Glory's Garden

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My Peeps!

Tuesday, September 13, 2011

Love and hate in the garden

First sign of the hateful end of the growing season

This is the time of year when hate comes into the garden. This is when the garden starts to be untrue and unfaithful to the gardener. In spring it comes alive and shows it is as in love with the world, as the world is with it. Spring in the garden is for love, full of love, only for love. Not so in the autumn.
“But wait,” you say. “It’s not autumn yet. There’s still plenty of summer left!”

Indeed there is, but the betrayal starts now, just before summer’s end. The vines growing ever faster with more leaves popping out as if it knows its time is short.  The shrubs and trees which were so full of life with active birds nesting ceaselessly  tending their brood and bees busily humming ever-conscious of the need to feed the hive. Now the nests lay silent, the birdhouses on the porch which were noisy all spring are now abandoned and a scattering of bees search for the dwindling  nectar-yielding flowers. 

They feel a loss. The trees do, the shrubs do, even the birds and bees do and most certainly the gardener does.

And the blossoms, the perennial and annual flowers ever-blooming  during the growing season, now  their blossoms are few and far between and those which remain are fading and setting seed. Those seeds will ripen and with a surreptitious nod fall to the ground or blow off into the wind in preparation for the autumn blanket of leaves which will keep them cozy all winter long.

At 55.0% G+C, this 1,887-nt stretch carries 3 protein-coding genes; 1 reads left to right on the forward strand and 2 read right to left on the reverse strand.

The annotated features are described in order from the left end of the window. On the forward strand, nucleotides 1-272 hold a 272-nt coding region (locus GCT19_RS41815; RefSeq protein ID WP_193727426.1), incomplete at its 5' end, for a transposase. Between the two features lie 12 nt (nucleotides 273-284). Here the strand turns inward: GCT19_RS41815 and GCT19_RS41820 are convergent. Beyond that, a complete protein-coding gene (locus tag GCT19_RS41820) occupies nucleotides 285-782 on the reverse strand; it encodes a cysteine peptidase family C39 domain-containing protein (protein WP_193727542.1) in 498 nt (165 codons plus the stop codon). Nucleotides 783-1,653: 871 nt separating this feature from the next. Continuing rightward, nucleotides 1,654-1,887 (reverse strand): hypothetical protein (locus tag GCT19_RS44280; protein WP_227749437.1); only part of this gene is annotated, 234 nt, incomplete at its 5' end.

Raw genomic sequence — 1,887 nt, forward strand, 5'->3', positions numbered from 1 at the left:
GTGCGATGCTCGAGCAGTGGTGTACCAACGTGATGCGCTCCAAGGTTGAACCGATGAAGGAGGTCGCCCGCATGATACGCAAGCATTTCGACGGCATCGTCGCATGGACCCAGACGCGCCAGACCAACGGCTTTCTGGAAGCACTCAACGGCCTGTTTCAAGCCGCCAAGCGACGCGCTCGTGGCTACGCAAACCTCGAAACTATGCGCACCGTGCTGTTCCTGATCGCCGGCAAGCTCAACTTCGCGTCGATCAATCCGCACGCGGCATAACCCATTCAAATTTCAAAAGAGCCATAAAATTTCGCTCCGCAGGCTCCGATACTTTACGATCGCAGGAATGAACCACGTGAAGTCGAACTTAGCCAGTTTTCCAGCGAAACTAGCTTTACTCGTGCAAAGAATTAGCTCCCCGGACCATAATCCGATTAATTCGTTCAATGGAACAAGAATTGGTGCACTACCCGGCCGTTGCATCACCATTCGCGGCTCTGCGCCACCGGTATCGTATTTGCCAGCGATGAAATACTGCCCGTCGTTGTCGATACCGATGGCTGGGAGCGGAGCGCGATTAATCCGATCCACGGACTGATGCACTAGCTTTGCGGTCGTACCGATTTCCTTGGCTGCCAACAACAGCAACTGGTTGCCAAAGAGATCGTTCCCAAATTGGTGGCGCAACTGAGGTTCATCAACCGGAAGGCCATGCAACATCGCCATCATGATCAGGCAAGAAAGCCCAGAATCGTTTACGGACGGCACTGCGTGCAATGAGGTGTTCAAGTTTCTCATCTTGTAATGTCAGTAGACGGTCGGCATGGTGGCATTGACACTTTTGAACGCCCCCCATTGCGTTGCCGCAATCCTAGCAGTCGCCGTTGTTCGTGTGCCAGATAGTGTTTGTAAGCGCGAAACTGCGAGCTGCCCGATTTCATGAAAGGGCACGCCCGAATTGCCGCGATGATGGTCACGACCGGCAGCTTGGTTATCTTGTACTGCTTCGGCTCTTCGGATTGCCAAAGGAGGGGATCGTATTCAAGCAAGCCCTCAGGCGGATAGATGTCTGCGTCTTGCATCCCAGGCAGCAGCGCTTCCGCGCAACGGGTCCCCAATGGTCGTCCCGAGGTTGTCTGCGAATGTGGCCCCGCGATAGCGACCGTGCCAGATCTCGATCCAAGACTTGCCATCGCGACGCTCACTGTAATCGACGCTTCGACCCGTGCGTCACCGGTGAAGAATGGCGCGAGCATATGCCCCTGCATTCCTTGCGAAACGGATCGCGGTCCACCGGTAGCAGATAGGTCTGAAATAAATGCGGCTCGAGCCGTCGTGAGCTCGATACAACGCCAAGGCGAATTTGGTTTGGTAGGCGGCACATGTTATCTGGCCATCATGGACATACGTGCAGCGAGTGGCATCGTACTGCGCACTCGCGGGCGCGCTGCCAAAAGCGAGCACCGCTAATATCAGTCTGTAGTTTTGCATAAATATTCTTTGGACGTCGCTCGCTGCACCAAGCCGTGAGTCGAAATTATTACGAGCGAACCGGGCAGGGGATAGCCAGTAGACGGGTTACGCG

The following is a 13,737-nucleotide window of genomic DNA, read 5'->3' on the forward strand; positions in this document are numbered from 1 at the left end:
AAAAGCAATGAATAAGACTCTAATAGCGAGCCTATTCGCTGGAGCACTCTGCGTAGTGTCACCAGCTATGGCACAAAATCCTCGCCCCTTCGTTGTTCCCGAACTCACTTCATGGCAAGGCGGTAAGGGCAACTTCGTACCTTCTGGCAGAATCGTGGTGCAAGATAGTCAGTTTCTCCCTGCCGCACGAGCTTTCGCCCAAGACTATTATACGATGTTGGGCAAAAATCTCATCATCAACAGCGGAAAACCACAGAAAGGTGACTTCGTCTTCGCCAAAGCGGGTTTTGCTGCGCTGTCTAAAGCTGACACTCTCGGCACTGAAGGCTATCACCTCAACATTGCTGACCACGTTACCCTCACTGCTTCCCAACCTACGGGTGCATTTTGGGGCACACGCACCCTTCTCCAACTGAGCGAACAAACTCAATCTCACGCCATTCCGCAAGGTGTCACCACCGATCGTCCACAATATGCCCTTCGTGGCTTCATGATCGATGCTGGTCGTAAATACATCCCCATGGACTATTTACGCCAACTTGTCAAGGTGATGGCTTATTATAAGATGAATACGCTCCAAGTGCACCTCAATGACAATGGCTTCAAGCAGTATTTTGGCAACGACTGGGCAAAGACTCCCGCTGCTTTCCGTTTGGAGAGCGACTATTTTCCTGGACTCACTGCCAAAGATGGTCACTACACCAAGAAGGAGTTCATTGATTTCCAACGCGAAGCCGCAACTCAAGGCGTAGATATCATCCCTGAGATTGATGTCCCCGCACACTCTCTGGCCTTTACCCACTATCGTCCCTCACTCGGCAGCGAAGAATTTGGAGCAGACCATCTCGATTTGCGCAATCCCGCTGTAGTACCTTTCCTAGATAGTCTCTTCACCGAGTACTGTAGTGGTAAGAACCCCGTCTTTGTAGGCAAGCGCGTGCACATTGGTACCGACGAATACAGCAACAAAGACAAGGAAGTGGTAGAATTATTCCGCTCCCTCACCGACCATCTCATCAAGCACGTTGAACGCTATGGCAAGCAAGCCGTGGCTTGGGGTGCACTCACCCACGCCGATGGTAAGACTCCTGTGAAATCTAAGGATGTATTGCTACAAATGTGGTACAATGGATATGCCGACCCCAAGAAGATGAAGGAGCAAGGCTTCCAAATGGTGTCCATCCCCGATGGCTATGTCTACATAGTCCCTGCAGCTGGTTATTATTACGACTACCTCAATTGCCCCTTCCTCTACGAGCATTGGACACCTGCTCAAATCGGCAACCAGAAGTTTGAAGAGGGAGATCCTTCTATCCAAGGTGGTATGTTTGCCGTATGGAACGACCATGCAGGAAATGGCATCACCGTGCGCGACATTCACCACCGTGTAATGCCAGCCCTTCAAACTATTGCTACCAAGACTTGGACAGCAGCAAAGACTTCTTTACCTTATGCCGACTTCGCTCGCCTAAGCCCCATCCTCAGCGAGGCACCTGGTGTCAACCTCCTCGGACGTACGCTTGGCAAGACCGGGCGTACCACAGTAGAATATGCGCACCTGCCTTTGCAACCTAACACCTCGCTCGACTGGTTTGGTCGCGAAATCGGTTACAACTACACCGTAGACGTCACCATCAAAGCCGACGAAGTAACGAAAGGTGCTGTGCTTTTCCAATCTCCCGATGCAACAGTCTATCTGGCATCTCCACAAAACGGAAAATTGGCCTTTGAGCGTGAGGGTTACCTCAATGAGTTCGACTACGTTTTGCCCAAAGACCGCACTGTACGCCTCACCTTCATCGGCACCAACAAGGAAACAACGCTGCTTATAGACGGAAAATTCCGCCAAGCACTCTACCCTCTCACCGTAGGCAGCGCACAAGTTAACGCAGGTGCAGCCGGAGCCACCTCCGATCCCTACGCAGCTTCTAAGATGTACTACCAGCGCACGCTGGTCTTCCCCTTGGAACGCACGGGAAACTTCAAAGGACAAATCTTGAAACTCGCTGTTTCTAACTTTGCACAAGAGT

Any connoisseur of nature will see the way the garden prepares for the separation. The garden perhaps doesn’t wish to leave the gardener, but it will, for it must. T’is what happens when seasons change. The changing seasons, like a fickle, capricious mistress, steals the garden away from its true love. 

Love and hate, hate and love, they come together in the garden. The lover who leaves you must be hated, after least until he comes back.


  1. Now, you do know you cannot have two entries for the challenge, right? ;-)
    I really like this. I am still amazed how you manage to make stuff grow in your climate. I always blamed climate on my brown thumb but thanks to you, I can't.

  2. When you're tenacious enough, you can grow anything anywhere. You just have to keep trying. I wrote this before I settled on my sparse novel excerpt for the entry.

  3. Keep trying? Not after my vine fiasco.


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